Reading configurations from the class path location of Spring Cloud Config Server

1. Introduction

In this tutorial, we’ll learn how to read configurations from the class path location of Spring Cloud Config Server. By default, the Config server uses “Git’ to load config. There is a native profile in the Config server that loads the config files from the local classpath or file system. You can specify the search location (any static URL) with spring.cloud.config.server.native.searchLocations.

Note that the application.properties from the server is not exposed to all clients, because any property sources present in the server are removed before being sent to the client.

The approach to load config from the filesystem is great for getting started quickly. But in production, you should ensure that the file system is reliable and shared across all instances of the Config Server.

The search locations can contain placeholders for {application}, {profile}, and {label}. By doing so, you have the option to organize the directories within the path and adopt a strategy that aligns with your preferences, such as organizing by subdirectory for each application or subdirectory for each profile.

2. Steps to read configurations from the class path

With the help of an example, we’ll explore the steps to read configurations from the class path.

2.1 Add dependency

The Spring Cloud Config server can be embedded in the Spring Boot application. You need to add the following dependency in your pom.xml:


2.2 Add ‘@EnableConfigServer’ annotation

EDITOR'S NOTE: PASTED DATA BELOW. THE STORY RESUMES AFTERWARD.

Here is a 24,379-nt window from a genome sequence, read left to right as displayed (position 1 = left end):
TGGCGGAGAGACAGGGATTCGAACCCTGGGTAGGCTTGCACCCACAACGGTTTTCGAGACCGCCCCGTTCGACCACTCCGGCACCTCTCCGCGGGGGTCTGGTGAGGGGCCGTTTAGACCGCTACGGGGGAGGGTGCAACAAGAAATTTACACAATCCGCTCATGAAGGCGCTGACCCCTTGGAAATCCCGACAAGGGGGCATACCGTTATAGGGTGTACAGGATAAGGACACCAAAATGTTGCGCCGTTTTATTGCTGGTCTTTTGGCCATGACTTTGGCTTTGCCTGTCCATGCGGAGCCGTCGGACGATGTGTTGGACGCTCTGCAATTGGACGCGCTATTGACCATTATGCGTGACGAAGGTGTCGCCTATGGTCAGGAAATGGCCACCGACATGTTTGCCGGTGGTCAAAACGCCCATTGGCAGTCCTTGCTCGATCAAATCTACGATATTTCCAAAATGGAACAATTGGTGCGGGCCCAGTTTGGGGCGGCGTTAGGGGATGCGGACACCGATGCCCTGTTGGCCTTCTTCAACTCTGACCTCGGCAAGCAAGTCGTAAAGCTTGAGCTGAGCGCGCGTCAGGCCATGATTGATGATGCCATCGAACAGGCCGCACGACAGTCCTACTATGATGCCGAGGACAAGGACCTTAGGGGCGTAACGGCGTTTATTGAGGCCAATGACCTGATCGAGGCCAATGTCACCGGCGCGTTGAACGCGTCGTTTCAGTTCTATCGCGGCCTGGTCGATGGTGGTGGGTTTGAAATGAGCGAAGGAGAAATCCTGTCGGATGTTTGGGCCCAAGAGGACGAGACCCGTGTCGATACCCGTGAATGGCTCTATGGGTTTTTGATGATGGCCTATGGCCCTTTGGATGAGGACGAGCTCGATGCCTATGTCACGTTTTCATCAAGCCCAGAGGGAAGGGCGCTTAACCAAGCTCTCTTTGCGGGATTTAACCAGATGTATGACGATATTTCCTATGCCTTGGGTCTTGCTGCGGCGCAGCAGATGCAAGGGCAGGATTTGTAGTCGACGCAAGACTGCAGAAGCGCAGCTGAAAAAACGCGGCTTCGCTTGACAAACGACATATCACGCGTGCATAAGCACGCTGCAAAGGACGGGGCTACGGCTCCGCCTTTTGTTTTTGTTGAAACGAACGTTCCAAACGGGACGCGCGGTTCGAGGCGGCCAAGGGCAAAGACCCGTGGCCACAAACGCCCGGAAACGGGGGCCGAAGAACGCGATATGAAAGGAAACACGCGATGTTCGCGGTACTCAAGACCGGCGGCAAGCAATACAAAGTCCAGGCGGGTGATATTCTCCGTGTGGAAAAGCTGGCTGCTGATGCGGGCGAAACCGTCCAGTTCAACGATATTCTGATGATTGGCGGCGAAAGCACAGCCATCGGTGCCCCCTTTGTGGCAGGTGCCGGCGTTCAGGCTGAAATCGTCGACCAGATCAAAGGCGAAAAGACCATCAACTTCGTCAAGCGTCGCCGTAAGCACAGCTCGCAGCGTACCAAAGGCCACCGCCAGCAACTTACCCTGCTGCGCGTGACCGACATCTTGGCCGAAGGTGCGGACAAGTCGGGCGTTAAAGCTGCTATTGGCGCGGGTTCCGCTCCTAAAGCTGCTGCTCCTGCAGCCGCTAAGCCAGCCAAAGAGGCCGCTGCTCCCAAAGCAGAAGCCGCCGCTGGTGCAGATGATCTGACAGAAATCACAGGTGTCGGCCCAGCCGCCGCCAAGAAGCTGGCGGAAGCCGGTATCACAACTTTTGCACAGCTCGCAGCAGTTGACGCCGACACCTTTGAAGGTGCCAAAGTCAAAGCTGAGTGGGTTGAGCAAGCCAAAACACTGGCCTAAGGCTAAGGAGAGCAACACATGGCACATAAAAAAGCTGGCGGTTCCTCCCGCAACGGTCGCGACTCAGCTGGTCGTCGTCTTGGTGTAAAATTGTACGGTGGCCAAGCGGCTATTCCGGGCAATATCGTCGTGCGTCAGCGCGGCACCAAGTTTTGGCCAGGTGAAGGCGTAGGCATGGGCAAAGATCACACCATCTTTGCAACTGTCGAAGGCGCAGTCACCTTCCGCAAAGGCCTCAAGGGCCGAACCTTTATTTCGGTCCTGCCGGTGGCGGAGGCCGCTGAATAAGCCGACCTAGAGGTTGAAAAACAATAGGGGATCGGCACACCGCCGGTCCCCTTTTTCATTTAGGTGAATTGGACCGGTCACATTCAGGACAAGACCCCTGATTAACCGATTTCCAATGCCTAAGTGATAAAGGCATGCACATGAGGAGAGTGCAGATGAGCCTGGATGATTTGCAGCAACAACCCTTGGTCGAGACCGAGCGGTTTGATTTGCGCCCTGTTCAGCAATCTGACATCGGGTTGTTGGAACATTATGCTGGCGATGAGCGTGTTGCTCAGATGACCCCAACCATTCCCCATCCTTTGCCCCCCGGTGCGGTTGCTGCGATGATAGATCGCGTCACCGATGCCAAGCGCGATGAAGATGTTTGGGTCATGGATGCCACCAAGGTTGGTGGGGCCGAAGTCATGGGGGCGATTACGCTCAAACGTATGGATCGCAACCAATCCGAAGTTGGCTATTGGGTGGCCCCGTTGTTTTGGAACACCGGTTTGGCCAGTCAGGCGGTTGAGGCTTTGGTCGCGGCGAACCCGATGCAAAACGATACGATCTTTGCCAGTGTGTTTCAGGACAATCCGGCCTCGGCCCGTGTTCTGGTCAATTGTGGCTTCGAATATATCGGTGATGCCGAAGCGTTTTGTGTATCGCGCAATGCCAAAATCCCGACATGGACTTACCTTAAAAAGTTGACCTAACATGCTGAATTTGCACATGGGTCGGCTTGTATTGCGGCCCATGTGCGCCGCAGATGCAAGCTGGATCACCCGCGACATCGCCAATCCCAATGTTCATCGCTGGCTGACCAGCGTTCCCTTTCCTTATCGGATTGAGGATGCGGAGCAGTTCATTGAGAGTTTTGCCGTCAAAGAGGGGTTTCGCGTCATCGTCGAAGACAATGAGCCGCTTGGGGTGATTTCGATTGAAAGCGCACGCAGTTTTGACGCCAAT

You need to add @EnableConfigServer annotation to the Spring Boot application.

import org.springframework.boot.SpringApplication;
import org.springframework.boot.autoconfigure.SpringBootApplication;
import org.springframework.cloud.config.server.EnableConfigServer;

public class ConfigserverApplication {

	public static void main(String[] args) {
		SpringApplication.run(ConfigserverApplication.class, args);


2.3 Add configuration files

For demonstration purpose, create folder with name as config in the resources folder. In this folder, we’ll add configurations for two services, service1 and service2. Each service can have multiple profiles. For each profile, we’ll add a file.

  • service1.yml
  • service1-prod.yml
  • service1-qa.yml
  • service2.yml
  • service2-prod.yml
  • service2-qa.yml

Following is the content of service1 files.


  version: 1.1
  message: Service1 message - Default


  version: 1.1
  message: Service1 application message - Prod environment


  version: 1.1
  message: Service1 application message - QA environment

Similarly, you can create configuration files for service2.

2.4 Update application.yml

As discussed earlier, spring.profiles.active=native enables you to load from the filesystem instead of Git. Next, you have to specify the search locations for the files. The application.yml should look like the following:

    name: configserver
    active: native
          search-locations: "classpath:/config"

2.5 Run the application

After all these steps, you can start the server. You can access the ‘default’, ‘prod’ and ‘qa’ configurations for the service1 using the following endpoints:

  • http://localhost:8080/service1/default
  • http://localhost:8080/service1/qa
  • http://localhost:8080/service1/prod

The ‘prod’ configurations returned by the Spring Cloud Config Server are:

    "name": "service1",
    "profiles": [
    "label": null,
    "version": null,
    "state": null,
    "propertySources": [
            "name": "classpath:/config/service1-prod.yml",
            "source": {
                "build.version": 1.1,
                "application.message": "Service1 application message - Prod environment"
            "name": "classpath:/config/service1.yml",
            "source": {
                "build.version": 1.1,
                "application.message": "Service1 message - Default"

3. Conclusion

In this tutorial, we explored the approach of fetching configurations directly from the classpath of the Spring Cloud Config Server.